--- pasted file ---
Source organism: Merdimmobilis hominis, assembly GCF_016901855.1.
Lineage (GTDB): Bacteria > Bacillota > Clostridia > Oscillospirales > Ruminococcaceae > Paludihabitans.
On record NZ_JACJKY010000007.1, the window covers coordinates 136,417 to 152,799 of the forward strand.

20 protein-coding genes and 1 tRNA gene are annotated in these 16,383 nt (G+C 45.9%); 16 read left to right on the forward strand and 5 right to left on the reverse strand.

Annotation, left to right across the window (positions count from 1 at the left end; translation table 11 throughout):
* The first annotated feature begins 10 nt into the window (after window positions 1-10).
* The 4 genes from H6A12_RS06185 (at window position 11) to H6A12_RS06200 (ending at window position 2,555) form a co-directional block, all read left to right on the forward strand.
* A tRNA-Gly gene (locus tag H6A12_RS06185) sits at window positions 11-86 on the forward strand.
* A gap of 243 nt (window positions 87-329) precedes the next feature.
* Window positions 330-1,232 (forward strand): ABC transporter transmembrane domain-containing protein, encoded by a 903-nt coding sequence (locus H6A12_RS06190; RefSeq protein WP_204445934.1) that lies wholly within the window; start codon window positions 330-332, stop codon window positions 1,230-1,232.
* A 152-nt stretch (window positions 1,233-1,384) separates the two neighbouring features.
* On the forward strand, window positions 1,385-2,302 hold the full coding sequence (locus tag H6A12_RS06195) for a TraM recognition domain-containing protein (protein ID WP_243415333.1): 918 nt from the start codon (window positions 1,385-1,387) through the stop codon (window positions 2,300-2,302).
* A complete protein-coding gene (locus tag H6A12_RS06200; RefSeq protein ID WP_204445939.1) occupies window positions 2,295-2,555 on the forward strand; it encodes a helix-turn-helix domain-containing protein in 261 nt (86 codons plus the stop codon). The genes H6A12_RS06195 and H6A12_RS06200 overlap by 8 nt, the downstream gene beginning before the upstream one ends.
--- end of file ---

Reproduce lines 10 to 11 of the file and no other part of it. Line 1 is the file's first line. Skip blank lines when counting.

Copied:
* Window positions 330-1,232 (forward strand): ABC transporter transmembrane domain-containing protein, encoded by a 903-nt coding sequence (locus H6A12_RS06190; RefSeq protein WP_204445934.1) that lies wholly within the window; start codon window positions 330-332, stop codon window positions 1,230-1,232.
* A 152-nt stretch (window positions 1,233-1,384) separates the two neighbouring features.